(Updated 8:50 p.m.) Columbia Pike’s first beer garden appears to be almost ready for its first customers.
Work has been underway at BrickHaus at 2900 Columbia Pike for almost a year, and now seems to be approaching the closing stages.
In an email, owner Tony Wagner said the joint across the street from the Arlington Cinema & Drafthouse should be open “by the end of April.”
The outdoor patio and fire pit facing the street now appear to be mostly complete, while photos posted on Facebook show the 24-tap draught beer tower has been delivered.
Construction crews found the original marble tile from the building’s former life as a bank earlier this year, and light fixtures are hanging from the original rafters.
BrickHaus will be a beer garden on the first floor, with some 20 beers on tap and an approximately 30-seat outdoor patio. The second floor mezzanine will be a sit-down steakhouse. Previous plans for rooftop seating fell through.
It will offer mostly regional brews from Virginia, D.C. and Maryland, in addition to perhaps a couple of German beers. Wagner said draft wine will also be available.
The aging building has received an extensive renovation after being vacant for years following the departure of Blanca’s Restaurant.
Arlingtonwood is a tiny, affluent neighborhood nestled near the GW Parkway and Chain Bridge in the far northern corner of Arlington.
Amid what is otherwise an idyllic suburban scene along N. Richmond Street, one house stands out: a low-slung brick home covered in handwritten signs and Sharpie-scrawled writing on the white siding and doors.
“POISONED HOUSE, DO NOT ENTER – KEEP OUT,” reads the writing next to the main entrance. “DO NOT TAKE AND DO NOT REMOVE ANY POISONED ITEMS FROM MY POISONED HOUSE.”
The note goes on to claim that the house was poisoned in 1999 with various “dangerous substances” and that the “poisoning was proved to the FBI and Arlington police including other U.S. government agencies.”
“U.S. President Clinton was informed in 2000 and U.S. President Bush in 2001,” the sign continues.
Needless to say, neighbors are not happy with the signage.
“I have contacted the [county] and Arlington states there is nothing they can do because the signs are on private property,” one resident told ARLnow.com. “These signs affect everyone in the area as this home is stating there are poisonous gases everywhere (in the ground, her house, etc.). People stop all the time and ask if it is safe to be in the area.”
Gary Greene, Code Enforcement Section Chief for Arlington County, confirmed that there is basically nothing the county can do about the signs and writing. He said that the county has received seven complaints about the home in the past 12 years and that the only actionable code violations found — like an overgrown lawn — were corrected by the homeowner, who does not live in the house.
There is one outstanding “minor” code violation, Greene said, but it has nothing to do with the house being vacant or covered with signs. The signs are not in violation of Virginia law or county ordinance, he said.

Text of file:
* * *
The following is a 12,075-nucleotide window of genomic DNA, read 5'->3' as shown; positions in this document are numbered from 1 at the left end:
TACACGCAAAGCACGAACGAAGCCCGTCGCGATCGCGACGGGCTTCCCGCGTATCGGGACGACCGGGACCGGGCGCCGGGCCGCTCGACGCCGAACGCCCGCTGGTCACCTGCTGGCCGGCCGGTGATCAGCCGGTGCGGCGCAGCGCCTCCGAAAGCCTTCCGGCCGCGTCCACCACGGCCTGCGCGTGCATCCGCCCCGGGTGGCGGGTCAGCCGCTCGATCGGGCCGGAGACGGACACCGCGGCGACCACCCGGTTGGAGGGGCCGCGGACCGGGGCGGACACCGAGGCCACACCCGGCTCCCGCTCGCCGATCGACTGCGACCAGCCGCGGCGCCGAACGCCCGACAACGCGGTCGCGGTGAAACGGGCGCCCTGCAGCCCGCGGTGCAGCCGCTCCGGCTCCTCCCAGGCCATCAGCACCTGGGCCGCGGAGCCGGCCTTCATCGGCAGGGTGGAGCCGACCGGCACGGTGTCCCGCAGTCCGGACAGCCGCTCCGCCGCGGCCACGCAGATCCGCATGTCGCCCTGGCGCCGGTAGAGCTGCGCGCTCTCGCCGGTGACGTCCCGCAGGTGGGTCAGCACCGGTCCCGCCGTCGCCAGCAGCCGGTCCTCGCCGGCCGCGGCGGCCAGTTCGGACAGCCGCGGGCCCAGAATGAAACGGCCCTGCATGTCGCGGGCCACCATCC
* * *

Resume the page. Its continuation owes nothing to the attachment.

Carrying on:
“The signs, letters and wall writings visible on the front façade of the property were placed there in 2005 by the property owner; they have been a primary driver for complaint calls,” Greene said. “The signs, letters and wall writings are not of a commercial or political nature and have not been found in violation of any of Arlington’s property related ordinances.”
The house, which was recently assessed by the county at $862,500, was nearly auctioned by Arlington County in 2015 for non-payment of property taxes — but the taxes were eventually paid along with a penalty fee and interest, county records show. It is currently in good standing with the tax office after $8,570.16 in property taxes were paid in 2016.
Clarendon appears to be getting its first dedicated outdoor beer garden.
Alternately called “The Lot,” “The Beer Lot” or “Lot 10” in filings and online posts, the beer garden is coming to what’s currently a used car lot on the corner of Wilson Blvd and 10th Street N., at the western tip of Clarendon, according to sources and a Virginia ABC filing.
We’re told the beer garden will feature an expansive outdoor seating area, some indoor or tented space, food — perhaps provided by a rotating cohort of food trucks — and a focus on local beers. It’s expected to open by this summer.
Social Restaurant Group, which recently opened Pamplona and is opening Bar Bao, both in Clarendon, is the company behind The Lot. A company representative could not immediately be reached for comment.
(Updated at 1:35 p.m.) After staying open for months on borrowed time, Ballston bar CarPool is preparing to close for good.
The popular local watering hole will serve its last customers in Ballston on Monday, April 3, says co-owner Mark Handwerger.
The announcement, below, comes seven-and-a-half months after the first reports that CarPool was about to close after it was sold to make way for a large redevelopment. That development was approved in 2015 but subsequently delayed.
More on the “closing night” plans from CarPool’s management:
Please join us on Monday, April 3rd, for Closing Night. It should be a grand day as we simultaneously celebrate Baseball’s Opening Day (and the start of the Nationals pursuit of a World Series crown), the culmination of another wonderful and wacky March Madness (and the crowning of this year’s NCAA Men’s Basketball Champion: UCLA?!?!), and one final Last Call for CarPool. Please stop in and say “goodbye” one last time before the taps run dry.
Handwerger says the owners of CarPool expect to open a new location in the Fair Lakes area of Fairfax County as early as July or August.
A Roti Mediterranean Grill restaurant is opening in Pentagon City, permits show.
The fast casual rotisserie eatery is coming to the ground floor of the Met Arcadia apartment building, at 1211 S. Fern Street, between two recently opened businesses: a Starbucks and an Orangetheory Fitness.
Interior construction appears to be underway inside. So far there’s no word as to when the restaurant is expected to open.
This will be Roti’s second location in Arlington County. The first is located at 1501 Wilson Blvd in Rosslyn.
Three businesses have closed in short order at the Dominion Hills Centre shopping plaza, worrying some local residents — but remaining businesses say there’s little cause for concern.